China’s life expectancy now stands at 77.93 years, health indicators doing well

    The life expectancy of Chinese citizens now stands at 77.93 years and is within the category of upper-middle-income countries, the national health commission, said on Tuesday. The life expectancy of Chinese citizens had risen to 77.3 years in 2019, compared with 35 years in 1949, the beginning of the Communist Party of China's rule, according to a white paper released last year. According to World Bank data, India's life expectancy stood at 70 in 2020.

  • Leena Manimekalai, maker of the short film, Kaali. (Leena Manimekalai/Twitter)

    Kaali poster row: India urges Canada to withdraw provocative material

    Hindu groups in Canada have complained to the country's Prime Minister Justin Trudeau and are also exploring legal options over the poster of a film screened in Toronto on Sunday that they deem offensive. The film, Kaali, made by Leena Manimekalai, was shown at the Aga Khan Museum in Toronto as part of a multimedia storytelling project, Under the Tent. The community was upset over the poster depicting Goddess Kali smoking a cigarette.

  • People paddle through a flooded street at Windsor on the outskirts of Sydney, Australia.

    Sydney floods: 50K residents told to evacuate, power cuts at 19K homes| Top 10

    Heavy rains have battered the eastern coast of Australia, resulting in floods across Sydney and other parts of New South Wales province. Nearly 50,000 residents across the state have been told to either evacuate or warned about evacuation order from the authorities, Reuters reported. Due to floods, more than 19,000 homes are facing power cuts, AFP reported. Hundreds of homes have been inundated in and around Sydney in the flood emergency, Reuters reported.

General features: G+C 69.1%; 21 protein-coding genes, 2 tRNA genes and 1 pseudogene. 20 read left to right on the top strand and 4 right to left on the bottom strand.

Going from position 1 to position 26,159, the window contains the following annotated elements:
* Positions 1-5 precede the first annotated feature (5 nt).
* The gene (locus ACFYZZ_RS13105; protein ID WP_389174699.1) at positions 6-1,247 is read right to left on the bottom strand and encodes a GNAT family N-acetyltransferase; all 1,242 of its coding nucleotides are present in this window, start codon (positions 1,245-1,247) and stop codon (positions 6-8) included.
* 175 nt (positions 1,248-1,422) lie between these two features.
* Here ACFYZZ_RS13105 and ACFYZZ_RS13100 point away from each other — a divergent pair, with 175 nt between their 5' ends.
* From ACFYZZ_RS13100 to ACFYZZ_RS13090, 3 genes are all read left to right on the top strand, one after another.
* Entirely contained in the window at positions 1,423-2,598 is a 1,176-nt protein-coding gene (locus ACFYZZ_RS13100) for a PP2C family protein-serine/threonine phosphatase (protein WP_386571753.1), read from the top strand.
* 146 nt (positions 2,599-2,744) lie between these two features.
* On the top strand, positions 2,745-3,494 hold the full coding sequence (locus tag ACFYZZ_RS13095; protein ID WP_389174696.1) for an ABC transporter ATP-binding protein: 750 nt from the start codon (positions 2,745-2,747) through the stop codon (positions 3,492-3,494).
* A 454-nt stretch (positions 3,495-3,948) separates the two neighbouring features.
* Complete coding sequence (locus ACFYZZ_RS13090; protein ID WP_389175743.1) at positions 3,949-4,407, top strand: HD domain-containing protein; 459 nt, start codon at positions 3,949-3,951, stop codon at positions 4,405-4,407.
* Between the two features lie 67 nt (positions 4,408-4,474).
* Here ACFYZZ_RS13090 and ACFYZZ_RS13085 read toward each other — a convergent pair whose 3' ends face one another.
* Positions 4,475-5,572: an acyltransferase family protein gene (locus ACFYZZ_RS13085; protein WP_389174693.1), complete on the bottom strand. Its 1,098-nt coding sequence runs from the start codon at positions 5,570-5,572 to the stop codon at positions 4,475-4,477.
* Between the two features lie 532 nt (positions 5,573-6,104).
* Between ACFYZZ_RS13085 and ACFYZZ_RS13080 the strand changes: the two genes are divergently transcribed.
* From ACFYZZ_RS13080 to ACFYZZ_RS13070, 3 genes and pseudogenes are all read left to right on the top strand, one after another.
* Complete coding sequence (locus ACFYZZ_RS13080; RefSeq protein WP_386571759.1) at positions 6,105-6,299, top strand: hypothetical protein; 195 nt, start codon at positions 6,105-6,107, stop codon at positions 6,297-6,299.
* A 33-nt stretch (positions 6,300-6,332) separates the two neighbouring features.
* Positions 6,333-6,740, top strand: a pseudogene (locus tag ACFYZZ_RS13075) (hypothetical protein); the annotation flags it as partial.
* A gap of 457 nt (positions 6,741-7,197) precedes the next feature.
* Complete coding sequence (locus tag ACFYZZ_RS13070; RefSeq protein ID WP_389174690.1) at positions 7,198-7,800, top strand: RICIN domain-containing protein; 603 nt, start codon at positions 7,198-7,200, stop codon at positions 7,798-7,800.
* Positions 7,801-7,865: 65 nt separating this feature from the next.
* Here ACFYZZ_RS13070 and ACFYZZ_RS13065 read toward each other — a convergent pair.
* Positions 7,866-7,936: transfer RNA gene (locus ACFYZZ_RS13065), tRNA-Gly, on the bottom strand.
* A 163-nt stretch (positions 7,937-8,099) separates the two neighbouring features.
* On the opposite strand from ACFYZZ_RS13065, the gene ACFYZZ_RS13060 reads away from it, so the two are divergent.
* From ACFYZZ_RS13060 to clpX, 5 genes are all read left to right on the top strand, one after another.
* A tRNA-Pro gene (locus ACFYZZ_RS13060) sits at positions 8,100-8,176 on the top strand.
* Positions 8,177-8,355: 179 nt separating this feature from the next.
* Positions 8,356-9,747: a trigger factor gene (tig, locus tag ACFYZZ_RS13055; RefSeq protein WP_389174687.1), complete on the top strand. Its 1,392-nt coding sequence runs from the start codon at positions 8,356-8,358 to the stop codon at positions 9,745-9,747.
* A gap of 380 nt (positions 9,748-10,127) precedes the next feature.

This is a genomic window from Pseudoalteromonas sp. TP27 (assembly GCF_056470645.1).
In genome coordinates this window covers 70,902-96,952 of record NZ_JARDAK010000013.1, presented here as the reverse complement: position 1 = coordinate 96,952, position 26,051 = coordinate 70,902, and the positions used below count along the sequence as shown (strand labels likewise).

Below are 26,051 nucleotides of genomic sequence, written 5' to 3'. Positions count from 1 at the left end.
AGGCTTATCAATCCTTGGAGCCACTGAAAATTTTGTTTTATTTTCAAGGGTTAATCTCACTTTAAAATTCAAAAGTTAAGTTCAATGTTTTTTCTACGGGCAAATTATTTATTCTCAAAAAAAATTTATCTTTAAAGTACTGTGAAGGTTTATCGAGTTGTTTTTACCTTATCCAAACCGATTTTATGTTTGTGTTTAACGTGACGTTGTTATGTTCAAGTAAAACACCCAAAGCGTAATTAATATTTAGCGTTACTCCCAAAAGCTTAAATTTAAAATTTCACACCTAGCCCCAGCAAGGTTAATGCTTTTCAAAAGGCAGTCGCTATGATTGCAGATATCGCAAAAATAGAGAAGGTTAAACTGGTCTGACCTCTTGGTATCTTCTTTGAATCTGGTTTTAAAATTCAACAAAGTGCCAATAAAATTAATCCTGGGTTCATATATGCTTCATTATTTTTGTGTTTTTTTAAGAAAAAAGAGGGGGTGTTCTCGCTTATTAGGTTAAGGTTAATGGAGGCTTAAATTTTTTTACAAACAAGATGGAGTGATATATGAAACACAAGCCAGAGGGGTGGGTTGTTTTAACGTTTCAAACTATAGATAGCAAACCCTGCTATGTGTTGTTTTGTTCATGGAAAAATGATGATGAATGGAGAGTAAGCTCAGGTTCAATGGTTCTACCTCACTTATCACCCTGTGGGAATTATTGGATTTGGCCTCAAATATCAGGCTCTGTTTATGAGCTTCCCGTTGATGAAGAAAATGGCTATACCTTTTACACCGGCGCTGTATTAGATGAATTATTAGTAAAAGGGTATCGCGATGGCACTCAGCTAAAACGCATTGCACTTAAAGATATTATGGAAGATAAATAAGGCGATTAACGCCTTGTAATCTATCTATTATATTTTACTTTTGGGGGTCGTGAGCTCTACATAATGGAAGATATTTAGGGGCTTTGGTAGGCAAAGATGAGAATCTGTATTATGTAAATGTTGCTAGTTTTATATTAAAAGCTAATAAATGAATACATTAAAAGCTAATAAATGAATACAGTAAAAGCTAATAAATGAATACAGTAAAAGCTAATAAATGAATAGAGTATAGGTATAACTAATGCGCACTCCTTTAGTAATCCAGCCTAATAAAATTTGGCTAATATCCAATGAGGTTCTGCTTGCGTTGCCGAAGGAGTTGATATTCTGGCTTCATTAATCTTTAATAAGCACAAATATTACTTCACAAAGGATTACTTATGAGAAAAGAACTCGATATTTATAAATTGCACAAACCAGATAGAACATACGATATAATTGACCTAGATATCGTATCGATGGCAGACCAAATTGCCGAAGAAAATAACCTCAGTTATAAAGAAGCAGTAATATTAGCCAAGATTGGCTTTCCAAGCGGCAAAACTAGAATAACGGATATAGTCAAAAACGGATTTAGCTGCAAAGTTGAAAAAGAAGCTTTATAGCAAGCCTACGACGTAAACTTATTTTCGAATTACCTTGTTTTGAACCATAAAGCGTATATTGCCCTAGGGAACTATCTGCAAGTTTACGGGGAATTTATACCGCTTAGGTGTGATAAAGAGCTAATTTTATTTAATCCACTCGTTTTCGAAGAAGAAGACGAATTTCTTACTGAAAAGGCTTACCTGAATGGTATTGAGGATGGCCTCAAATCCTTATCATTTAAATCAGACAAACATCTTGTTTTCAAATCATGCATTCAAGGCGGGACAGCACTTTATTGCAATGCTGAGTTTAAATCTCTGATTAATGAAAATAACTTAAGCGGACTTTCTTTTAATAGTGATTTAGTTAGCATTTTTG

• Law enforcement escorts a family away from the scene of a shooting at a Fourth of July parade on July 4, 2022 in Highland Park, Illinois, Chicago, in the United States. Mark Borenstein/Getty Images/AFP

    Chicago shooting victims: Mexican grandfather, teacher among those killed

    A teacher and a man in his 70s who had travelled from Mexico to visit his family were among the six people shot dead in Chicago's wealthy Highland Park suburb late Monday night after yet another horrific mass shooting incident in the United States. A 'person of interest' - Robert E Crimo III - was taken into custody shortly after the shooting and a high-powered rifle was recovered.

  • China also slammed the Artemis Accord, calling it US effort to create a NATO in outer space.

    China accuses NASA chief of 'lying through his teeth' as race to Moon get heated

    The competition between the US and China to explore outer space turned prickly after Chinese diplomats blasted the head of NASA and encouraged neighboring countries to support Beijing's plan for exploring the moon. China's Ministry of Foreign Affairs spokesman Zhao Lijian on Monday accused NASA Administrator Bill Nelson of lying “through his teeth” in response to reported comments in a German tabloid about the space competition between the two countries.

SHARE
Story Saved
×
Saved Articles
Following
My Reads
Sign out
New Delhi 0C
Tuesday, July 05, 2022